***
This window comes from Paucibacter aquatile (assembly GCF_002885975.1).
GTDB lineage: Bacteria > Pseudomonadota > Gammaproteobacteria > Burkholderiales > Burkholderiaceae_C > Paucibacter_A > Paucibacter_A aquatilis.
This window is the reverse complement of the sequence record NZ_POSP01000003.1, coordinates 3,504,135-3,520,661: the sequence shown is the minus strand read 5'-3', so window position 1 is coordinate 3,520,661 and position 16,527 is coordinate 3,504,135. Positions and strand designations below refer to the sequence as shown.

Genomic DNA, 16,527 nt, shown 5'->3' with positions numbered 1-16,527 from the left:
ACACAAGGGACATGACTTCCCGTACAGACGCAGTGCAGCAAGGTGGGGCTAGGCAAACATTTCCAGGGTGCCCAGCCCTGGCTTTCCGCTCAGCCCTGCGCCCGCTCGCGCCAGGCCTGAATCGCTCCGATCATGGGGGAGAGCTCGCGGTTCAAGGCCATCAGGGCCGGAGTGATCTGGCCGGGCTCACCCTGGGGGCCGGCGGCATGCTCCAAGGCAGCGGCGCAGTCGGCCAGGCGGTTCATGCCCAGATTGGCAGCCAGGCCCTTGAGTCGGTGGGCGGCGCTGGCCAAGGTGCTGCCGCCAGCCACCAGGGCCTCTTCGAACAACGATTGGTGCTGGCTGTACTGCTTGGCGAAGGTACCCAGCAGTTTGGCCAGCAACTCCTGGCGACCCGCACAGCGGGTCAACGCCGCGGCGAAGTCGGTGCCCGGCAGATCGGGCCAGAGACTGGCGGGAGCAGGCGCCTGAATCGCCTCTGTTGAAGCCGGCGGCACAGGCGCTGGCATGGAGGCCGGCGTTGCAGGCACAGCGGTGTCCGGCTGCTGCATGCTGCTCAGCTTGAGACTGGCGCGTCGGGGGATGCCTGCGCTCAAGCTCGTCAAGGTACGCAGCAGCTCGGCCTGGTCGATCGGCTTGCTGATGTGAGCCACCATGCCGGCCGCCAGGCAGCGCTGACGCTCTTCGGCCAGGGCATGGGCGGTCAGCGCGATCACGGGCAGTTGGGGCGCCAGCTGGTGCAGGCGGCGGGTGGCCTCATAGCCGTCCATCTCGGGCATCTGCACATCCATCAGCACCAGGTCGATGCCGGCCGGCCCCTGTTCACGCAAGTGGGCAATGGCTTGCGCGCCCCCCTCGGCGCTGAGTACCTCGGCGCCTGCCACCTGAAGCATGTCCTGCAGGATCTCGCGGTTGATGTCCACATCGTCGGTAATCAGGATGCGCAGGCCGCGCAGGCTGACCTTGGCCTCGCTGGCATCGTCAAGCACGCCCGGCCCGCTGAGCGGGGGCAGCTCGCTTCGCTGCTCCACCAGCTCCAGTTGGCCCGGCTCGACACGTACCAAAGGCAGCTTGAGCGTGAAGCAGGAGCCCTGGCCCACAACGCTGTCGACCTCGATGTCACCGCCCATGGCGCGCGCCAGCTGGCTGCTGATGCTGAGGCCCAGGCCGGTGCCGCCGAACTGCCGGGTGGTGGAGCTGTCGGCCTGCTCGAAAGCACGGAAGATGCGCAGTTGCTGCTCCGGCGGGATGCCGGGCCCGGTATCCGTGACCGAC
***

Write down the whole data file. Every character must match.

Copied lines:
This window comes from Paucibacter aquatile (assembly GCF_002885975.1).
GTDB lineage: Bacteria > Pseudomonadota > Gammaproteobacteria > Burkholderiales > Burkholderiaceae_C > Paucibacter_A > Paucibacter_A aquatilis.
This window is the reverse complement of the sequence record NZ_POSP01000003.1, coordinates 3,504,135-3,520,661: the sequence shown is the minus strand read 5'-3', so window position 1 is coordinate 3,520,661 and position 16,527 is coordinate 3,504,135. Positions and strand designations below refer to the sequence as shown.

Genomic DNA, 16,527 nt, shown 5'->3' with positions numbered 1-16,527 from the left:
ACACAAGGGACATGACTTCCCGTACAGACGCAGTGCAGCAAGGTGGGGCTAGGCAAACATTTCCAGGGTGCCCAGCCCTGGCTTTCCGCTCAGCCCTGCGCCCGCTCGCGCCAGGCCTGAATCGCTCCGATCATGGGGGAGAGCTCGCGGTTCAAGGCCATCAGGGCCGGAGTGATCTGGCCGGGCTCACCCTGGGGGCCGGCGGCATGCTCCAAGGCAGCGGCGCAGTCGGCCAGGCGGTTCATGCCCAGATTGGCAGCCAGGCCCTTGAGTCGGTGGGCGGCGCTGGCCAAGGTGCTGCCGCCAGCCACCAGGGCCTCTTCGAACAACGATTGGTGCTGGCTGTACTGCTTGGCGAAGGTACCCAGCAGTTTGGCCAGCAACTCCTGGCGACCCGCACAGCGGGTCAACGCCGCGGCGAAGTCGGTGCCCGGCAGATCGGGCCAGAGACTGGCGGGAGCAGGCGCCTGAATCGCCTCTGTTGAAGCCGGCGGCACAGGCGCTGGCATGGAGGCCGGCGTTGCAGGCACAGCGGTGTCCGGCTGCTGCATGCTGCTCAGCTTGAGACTGGCGCGTCGGGGGATGCCTGCGCTCAAGCTCGTCAAGGTACGCAGCAGCTCGGCCTGGTCGATCGGCTTGCTGATGTGAGCCACCATGCCGGCCGCCAGGCAGCGCTGACGCTCTTCGGCCAGGGCATGGGCGGTCAGCGCGATCACGGGCAGTTGGGGCGCCAGCTGGTGCAGGCGGCGGGTGGCCTCATAGCCGTCCATCTCGGGCATCTGCACATCCATCAGCACCAGGTCGATGCCGGCCGGCCCCTGTTCACGCAAGTGGGCAATGGCTTGCGCGCCCCCCTCGGCGCTGAGTACCTCGGCGCCTGCCACCTGAAGCATGTCCTGCAGGATCTCGCGGTTGATGTCCACATCGTCGGTAATCAGGATGCGCAGGCCGCGCAGGCTGACCTTGGCCTCGCTGGCATCGTCAAGCACGCCCGGCCCGCTGAGCGGGGGCAGCTCGCTTCGCTGCTCCACCAGCTCCAGTTGGCCCGGCTCGACACGTACCAAAGGCAGCTTGAGCGTGAAGCAGGAGCCCTGGCCCACAACGCTGTCGACCTCGATGTCACCGCCCATGGCGCGCGCCAGCTGGCTGCTGATGCTGAGGCCCAGGCCGGTGCCGCCGAACTGCCGGGTGGTGGAGCTGTCGGCCTGCTCGAAAGCACGGAAGATGCGCAGTTGCTGCTCCGGCGGGATGCCGGGCCCGGTATCCGTGACCGAC